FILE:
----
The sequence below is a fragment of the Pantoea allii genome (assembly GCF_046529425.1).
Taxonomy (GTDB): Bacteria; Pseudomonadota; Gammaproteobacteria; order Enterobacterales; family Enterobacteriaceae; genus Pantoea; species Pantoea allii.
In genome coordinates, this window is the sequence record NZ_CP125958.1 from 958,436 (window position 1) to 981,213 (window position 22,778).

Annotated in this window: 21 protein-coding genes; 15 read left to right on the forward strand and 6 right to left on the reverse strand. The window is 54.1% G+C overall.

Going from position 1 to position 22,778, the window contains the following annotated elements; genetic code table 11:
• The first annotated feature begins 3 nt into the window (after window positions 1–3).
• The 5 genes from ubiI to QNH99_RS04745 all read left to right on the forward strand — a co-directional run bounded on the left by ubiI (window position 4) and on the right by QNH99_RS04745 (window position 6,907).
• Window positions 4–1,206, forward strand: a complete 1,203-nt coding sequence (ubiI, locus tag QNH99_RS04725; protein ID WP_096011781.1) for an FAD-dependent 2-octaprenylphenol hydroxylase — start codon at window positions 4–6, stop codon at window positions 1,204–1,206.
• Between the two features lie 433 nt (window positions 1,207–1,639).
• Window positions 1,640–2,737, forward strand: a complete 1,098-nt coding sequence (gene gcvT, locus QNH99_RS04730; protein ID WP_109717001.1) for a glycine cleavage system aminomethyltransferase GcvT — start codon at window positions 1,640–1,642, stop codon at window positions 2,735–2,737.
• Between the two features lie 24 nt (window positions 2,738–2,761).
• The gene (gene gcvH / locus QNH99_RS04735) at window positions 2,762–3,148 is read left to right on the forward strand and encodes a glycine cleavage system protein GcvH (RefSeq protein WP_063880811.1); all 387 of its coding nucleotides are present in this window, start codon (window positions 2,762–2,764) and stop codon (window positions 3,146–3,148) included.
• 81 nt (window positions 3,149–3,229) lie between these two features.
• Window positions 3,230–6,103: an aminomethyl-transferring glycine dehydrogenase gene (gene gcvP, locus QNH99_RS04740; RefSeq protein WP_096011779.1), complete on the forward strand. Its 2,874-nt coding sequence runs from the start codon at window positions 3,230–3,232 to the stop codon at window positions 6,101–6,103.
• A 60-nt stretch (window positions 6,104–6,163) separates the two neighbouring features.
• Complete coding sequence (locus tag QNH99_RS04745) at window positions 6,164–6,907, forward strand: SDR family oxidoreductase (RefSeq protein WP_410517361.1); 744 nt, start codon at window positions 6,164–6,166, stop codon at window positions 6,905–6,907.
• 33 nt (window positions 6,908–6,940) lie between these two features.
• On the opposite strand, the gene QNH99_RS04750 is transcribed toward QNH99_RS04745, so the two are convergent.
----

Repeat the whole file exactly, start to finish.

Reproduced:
The sequence below is a fragment of the Pantoea allii genome (assembly GCF_046529425.1).
Taxonomy (GTDB): Bacteria; Pseudomonadota; Gammaproteobacteria; order Enterobacterales; family Enterobacteriaceae; genus Pantoea; species Pantoea allii.
In genome coordinates, this window is the sequence record NZ_CP125958.1 from 958,436 (window position 1) to 981,213 (window position 22,778).

Annotated in this window: 21 protein-coding genes; 15 read left to right on the forward strand and 6 right to left on the reverse strand. The window is 54.1% G+C overall.

Going from position 1 to position 22,778, the window contains the following annotated elements; genetic code table 11:
• The first annotated feature begins 3 nt into the window (after window positions 1–3).
• The 5 genes from ubiI to QNH99_RS04745 all read left to right on the forward strand — a co-directional run bounded on the left by ubiI (window position 4) and on the right by QNH99_RS04745 (window position 6,907).
• Window positions 4–1,206, forward strand: a complete 1,203-nt coding sequence (ubiI, locus tag QNH99_RS04725; protein ID WP_096011781.1) for an FAD-dependent 2-octaprenylphenol hydroxylase — start codon at window positions 4–6, stop codon at window positions 1,204–1,206.
• Between the two features lie 433 nt (window positions 1,207–1,639).
• Window positions 1,640–2,737, forward strand: a complete 1,098-nt coding sequence (gene gcvT, locus QNH99_RS04730; protein ID WP_109717001.1) for a glycine cleavage system aminomethyltransferase GcvT — start codon at window positions 1,640–1,642, stop codon at window positions 2,735–2,737.
• Between the two features lie 24 nt (window positions 2,738–2,761).
• The gene (gene gcvH / locus QNH99_RS04735) at window positions 2,762–3,148 is read left to right on the forward strand and encodes a glycine cleavage system protein GcvH (RefSeq protein WP_063880811.1); all 387 of its coding nucleotides are present in this window, start codon (window positions 2,762–2,764) and stop codon (window positions 3,146–3,148) included.
• 81 nt (window positions 3,149–3,229) lie between these two features.
• Window positions 3,230–6,103: an aminomethyl-transferring glycine dehydrogenase gene (gene gcvP, locus QNH99_RS04740; RefSeq protein WP_096011779.1), complete on the forward strand. Its 2,874-nt coding sequence runs from the start codon at window positions 3,230–3,232 to the stop codon at window positions 6,101–6,103.
• A 60-nt stretch (window positions 6,104–6,163) separates the two neighbouring features.
• Complete coding sequence (locus tag QNH99_RS04745) at window positions 6,164–6,907, forward strand: SDR family oxidoreductase (RefSeq protein WP_410517361.1); 744 nt, start codon at window positions 6,164–6,166, stop codon at window positions 6,905–6,907.
• 33 nt (window positions 6,908–6,940) lie between these two features.
• On the opposite strand, the gene QNH99_RS04750 is transcribed toward QNH99_RS04745, so the two are convergent.